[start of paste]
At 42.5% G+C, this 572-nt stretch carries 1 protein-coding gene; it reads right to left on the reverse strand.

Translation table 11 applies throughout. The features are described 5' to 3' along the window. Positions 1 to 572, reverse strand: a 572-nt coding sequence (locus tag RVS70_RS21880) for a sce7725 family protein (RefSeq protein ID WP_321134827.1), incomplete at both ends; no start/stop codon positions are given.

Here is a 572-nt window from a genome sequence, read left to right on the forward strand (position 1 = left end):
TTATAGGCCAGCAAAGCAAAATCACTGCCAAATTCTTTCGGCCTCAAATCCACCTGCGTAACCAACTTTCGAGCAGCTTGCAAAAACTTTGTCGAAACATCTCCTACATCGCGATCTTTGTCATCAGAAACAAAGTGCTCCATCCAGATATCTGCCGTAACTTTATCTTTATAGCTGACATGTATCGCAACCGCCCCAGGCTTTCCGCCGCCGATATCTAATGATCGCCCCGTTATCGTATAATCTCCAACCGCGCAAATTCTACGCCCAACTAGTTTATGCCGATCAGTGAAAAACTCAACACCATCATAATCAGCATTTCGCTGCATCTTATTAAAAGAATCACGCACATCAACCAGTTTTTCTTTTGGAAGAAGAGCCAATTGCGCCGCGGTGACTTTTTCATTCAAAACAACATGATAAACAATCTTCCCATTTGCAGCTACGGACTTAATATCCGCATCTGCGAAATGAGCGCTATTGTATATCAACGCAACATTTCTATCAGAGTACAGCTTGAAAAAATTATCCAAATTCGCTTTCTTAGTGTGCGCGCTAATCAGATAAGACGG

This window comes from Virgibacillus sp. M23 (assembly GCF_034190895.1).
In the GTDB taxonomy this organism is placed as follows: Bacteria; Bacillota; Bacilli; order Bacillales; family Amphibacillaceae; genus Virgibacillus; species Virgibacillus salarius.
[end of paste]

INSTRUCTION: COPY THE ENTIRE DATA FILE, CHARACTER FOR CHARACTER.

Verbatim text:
At 42.5% G+C, this 572-nt stretch carries 1 protein-coding gene; it reads right to left on the reverse strand.

Translation table 11 applies throughout. The features are described 5' to 3' along the window. Positions 1 to 572, reverse strand: a 572-nt coding sequence (locus tag RVS70_RS21880) for a sce7725 family protein (RefSeq protein ID WP_321134827.1), incomplete at both ends; no start/stop codon positions are given.

Here is a 572-nt window from a genome sequence, read left to right on the forward strand (position 1 = left end):
TTATAGGCCAGCAAAGCAAAATCACTGCCAAATTCTTTCGGCCTCAAATCCACCTGCGTAACCAACTTTCGAGCAGCTTGCAAAAACTTTGTCGAAACATCTCCTACATCGCGATCTTTGTCATCAGAAACAAAGTGCTCCATCCAGATATCTGCCGTAACTTTATCTTTATAGCTGACATGTATCGCAACCGCCCCAGGCTTTCCGCCGCCGATATCTAATGATCGCCCCGTTATCGTATAATCTCCAACCGCGCAAATTCTACGCCCAACTAGTTTATGCCGATCAGTGAAAAACTCAACACCATCATAATCAGCATTTCGCTGCATCTTATTAAAAGAATCACGCACATCAACCAGTTTTTCTTTTGGAAGAAGAGCCAATTGCGCCGCGGTGACTTTTTCATTCAAAACAACATGATAAACAATCTTCCCATTTGCAGCTACGGACTTAATATCCGCATCTGCGAAATGAGCGCTATTGTATATCAACGCAACATTTCTATCAGAGTACAGCTTGAAAAAATTATCCAAATTCGCTTTCTTAGTGTGCGCGCTAATCAGATAAGACGG

This window comes from Virgibacillus sp. M23 (assembly GCF_034190895.1).
In the GTDB taxonomy this organism is placed as follows: Bacteria; Bacillota; Bacilli; order Bacillales; family Amphibacillaceae; genus Virgibacillus; species Virgibacillus salarius.